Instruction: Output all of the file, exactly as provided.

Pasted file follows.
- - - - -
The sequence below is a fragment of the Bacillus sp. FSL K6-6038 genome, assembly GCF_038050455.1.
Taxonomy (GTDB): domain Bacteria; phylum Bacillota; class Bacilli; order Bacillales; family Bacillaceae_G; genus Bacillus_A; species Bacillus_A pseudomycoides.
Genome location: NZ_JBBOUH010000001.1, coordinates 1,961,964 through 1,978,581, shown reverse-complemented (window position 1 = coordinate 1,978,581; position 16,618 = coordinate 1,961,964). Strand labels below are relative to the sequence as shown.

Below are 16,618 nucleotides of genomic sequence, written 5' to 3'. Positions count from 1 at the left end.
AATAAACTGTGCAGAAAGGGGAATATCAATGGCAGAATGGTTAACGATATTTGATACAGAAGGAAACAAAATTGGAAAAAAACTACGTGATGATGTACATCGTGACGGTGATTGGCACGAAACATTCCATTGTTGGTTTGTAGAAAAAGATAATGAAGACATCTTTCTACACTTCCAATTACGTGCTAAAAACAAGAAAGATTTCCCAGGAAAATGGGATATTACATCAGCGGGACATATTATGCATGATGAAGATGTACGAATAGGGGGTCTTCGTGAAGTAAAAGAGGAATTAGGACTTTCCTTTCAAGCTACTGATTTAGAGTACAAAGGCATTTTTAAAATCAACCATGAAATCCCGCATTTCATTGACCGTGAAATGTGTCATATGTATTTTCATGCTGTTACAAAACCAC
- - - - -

The sequence below is a fragment of the Bacillus sp. FSL K6-6038 genome, assembly GCF_038050455.1.
Taxonomy (GTDB): domain Bacteria; phylum Bacillota; class Bacilli; order Bacillales; family Bacillaceae_G; genus Bacillus_A; species Bacillus_A pseudomycoides.
Genome location: NZ_JBBOUH010000001.1, coordinates 1,961,964 through 1,978,581, shown reverse-complemented (window position 1 = coordinate 1,978,581; position 16,618 = coordinate 1,961,964). Strand labels below are relative to the sequence as shown.

Below are 16,618 nucleotides of genomic sequence, written 5' to 3'. Positions count from 1 at the left end.
AATAAACTGTGCAGAAAGGGGAATATCAATGGCAGAATGGTTAACGATATTTGATACAGAAGGAAACAAAATTGGAAAAAAACTACGTGATGATGTACATCGTGACGGTGATTGGCACGAAACATTCCATTGTTGGTTTGTAGAAAAAGATAATGAAGACATCTTTCTACACTTCCAATTACGTGCTAAAAACAAGAAAGATTTCCCAGGAAAATGGGATATTACATCAGCGGGACATATTATGCATGATGAAGATGTACGAATAGGGGGTCTTCGTGAAGTAAAAGAGGAATTAGGACTTTCCTTTCAAGCTACTGATTTAGAGTACAAAGGCATTTTTAAAATCAACCATGAAATCCCGCATTTCATTGACCGTGAAATGTGTCATATGTATTTTCATGCTGTTACAAAACCAC